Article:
Introducing a bottle after three months of age may be met with bottle refusal by some babies. While many of these babies can adjust after a period of time to taking a bottle, some may not and alternate means of feeding (i.e. cup) will be necessary. Most health care professionals agree however that overcoming bottle refusal is easier than the potential problems that can arise if a bottle is introduced too early.

Preparing to introduce formula

Introducing formula is a big decision both physically and emotionally. For some infants it can be difficult to introduce a bottle as they are used to being breast fed. Once babies are on formula and the change has been made, it can be difficult to reverse, particularly if breast milk is not being expressed to maintain supply. Make sure you have spoken with your health care professional about the decision to move from breast feeding to formula feeding first.

      • If you wish to reduce breast feeding, the approach to weaning will be dependent on how old your baby is, whether you want to completely wean or mix feed your baby, and what your individual milk supply is like. Your health care professional is the best person to help suggest suitable approaches to weaning, or contact one of our experts. For an older baby, dropping one feed every few days or each week may help minimize breast discomfort. Hand expressing to alleviate breast fullness and discomfort associated with milk stasis should also be considered as this may help prevent breast engorgement or leaking.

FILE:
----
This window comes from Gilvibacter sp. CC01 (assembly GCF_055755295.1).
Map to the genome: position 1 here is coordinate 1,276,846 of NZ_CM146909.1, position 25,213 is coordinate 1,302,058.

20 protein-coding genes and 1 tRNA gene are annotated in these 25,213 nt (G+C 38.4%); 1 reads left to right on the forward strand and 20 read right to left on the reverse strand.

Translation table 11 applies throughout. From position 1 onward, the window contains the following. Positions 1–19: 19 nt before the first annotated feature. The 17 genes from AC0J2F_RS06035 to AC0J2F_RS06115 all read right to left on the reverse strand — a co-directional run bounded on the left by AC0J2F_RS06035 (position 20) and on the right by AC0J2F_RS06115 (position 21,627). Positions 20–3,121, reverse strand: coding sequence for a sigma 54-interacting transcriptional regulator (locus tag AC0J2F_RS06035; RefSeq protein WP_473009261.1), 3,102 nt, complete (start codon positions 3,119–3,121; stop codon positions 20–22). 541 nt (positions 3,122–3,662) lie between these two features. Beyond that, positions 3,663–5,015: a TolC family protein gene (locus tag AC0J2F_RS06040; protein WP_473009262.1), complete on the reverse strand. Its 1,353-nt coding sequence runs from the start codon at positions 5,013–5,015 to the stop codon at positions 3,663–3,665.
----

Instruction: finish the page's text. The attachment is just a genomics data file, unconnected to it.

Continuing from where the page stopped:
• Your body will soon learn to stop producing breast milk at the time you choose to drop a feed from the breast and formula feed instead. For example, if this is at night, you'll begin to stop producing milk for this feed.
      • Changing one feed at a time may give your breasts time to adjust to the reduced milk requirements and stop them becoming painful or engorged. If your breasts feel as if they're full or uncomfortable, you can express some milk - just enough to relieve the pressure. This is important to help reduce any risks associated with blocked ducts or engorgement.
      • Some women may notice that their overall supply becomes affected with the introduction of formula feeds. In this instance putting the baby back onto the breast frequently and expressing following breastfeeds (in some cases up to eight times or more in 24 hours to increase a reduced supply) may be helpful in boosting your milk supply again. Other women will find that their body regulates around the formula feed and they still produce sufficient quantities of milk. The more reliant on formula feeds, the less your body will begin to produce. Once you've made the step it can be difficult to switch back.
      • Think carefully about which feeds you'd like from the breast and which with the formula. Sticking to a regular routine will get your breasts used to producing the right supplies of milk at the right time. Just remember to go slowly and give your body time to adjust.
      • If you have concerns about your supply contact one of our advisors or your health care professional who may be able to refer you to a lactation consultant.

It can take time to work out a mixed feeding routine that both you and your baby are comfortable with, so try to be patient. If you'd like some advice on mixed feeding speak to your health care professional, or give one of our team ....